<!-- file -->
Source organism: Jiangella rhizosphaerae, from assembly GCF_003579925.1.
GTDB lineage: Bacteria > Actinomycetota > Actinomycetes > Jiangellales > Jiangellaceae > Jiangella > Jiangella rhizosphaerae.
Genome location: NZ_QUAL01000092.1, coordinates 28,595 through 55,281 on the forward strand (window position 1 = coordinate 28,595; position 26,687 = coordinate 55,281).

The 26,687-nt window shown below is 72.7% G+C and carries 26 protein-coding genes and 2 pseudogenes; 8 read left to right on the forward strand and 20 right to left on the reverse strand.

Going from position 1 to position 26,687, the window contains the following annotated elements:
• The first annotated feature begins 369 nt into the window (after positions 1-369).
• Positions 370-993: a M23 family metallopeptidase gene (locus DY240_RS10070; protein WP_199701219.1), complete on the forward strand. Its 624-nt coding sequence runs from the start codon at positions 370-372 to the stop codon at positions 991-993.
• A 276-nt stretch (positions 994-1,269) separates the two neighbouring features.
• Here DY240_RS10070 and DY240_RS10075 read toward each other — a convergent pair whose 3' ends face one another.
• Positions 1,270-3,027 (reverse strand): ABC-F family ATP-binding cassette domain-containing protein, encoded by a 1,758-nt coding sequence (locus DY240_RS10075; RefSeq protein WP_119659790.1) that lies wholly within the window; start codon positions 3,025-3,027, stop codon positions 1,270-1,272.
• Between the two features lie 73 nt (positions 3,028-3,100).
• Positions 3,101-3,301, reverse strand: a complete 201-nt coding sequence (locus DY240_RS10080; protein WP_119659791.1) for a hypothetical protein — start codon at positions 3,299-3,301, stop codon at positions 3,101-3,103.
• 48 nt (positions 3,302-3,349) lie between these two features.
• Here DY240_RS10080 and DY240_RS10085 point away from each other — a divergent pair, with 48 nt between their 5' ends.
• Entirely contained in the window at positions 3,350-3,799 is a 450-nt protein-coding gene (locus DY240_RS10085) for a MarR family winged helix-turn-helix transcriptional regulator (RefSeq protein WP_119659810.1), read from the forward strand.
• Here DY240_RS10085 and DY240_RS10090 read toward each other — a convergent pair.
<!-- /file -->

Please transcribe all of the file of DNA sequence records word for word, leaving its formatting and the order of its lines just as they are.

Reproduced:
Source organism: Jiangella rhizosphaerae, from assembly GCF_003579925.1.
GTDB lineage: Bacteria > Actinomycetota > Actinomycetes > Jiangellales > Jiangellaceae > Jiangella > Jiangella rhizosphaerae.
Genome location: NZ_QUAL01000092.1, coordinates 28,595 through 55,281 on the forward strand (window position 1 = coordinate 28,595; position 26,687 = coordinate 55,281).

The 26,687-nt window shown below is 72.7% G+C and carries 26 protein-coding genes and 2 pseudogenes; 8 read left to right on the forward strand and 20 right to left on the reverse strand.

Going from position 1 to position 26,687, the window contains the following annotated elements:
• The first annotated feature begins 369 nt into the window (after positions 1-369).
• Positions 370-993: a M23 family metallopeptidase gene (locus DY240_RS10070; protein WP_199701219.1), complete on the forward strand. Its 624-nt coding sequence runs from the start codon at positions 370-372 to the stop codon at positions 991-993.
• A 276-nt stretch (positions 994-1,269) separates the two neighbouring features.
• Here DY240_RS10070 and DY240_RS10075 read toward each other — a convergent pair whose 3' ends face one another.
• Positions 1,270-3,027 (reverse strand): ABC-F family ATP-binding cassette domain-containing protein, encoded by a 1,758-nt coding sequence (locus DY240_RS10075; RefSeq protein WP_119659790.1) that lies wholly within the window; start codon positions 3,025-3,027, stop codon positions 1,270-1,272.
• Between the two features lie 73 nt (positions 3,028-3,100).
• Positions 3,101-3,301, reverse strand: a complete 201-nt coding sequence (locus DY240_RS10080; protein WP_119659791.1) for a hypothetical protein — start codon at positions 3,299-3,301, stop codon at positions 3,101-3,103.
• 48 nt (positions 3,302-3,349) lie between these two features.
• Here DY240_RS10080 and DY240_RS10085 point away from each other — a divergent pair, with 48 nt between their 5' ends.
• Entirely contained in the window at positions 3,350-3,799 is a 450-nt protein-coding gene (locus DY240_RS10085) for a MarR family winged helix-turn-helix transcriptional regulator (RefSeq protein WP_119659810.1), read from the forward strand.
• Here DY240_RS10085 and DY240_RS10090 read toward each other — a convergent pair.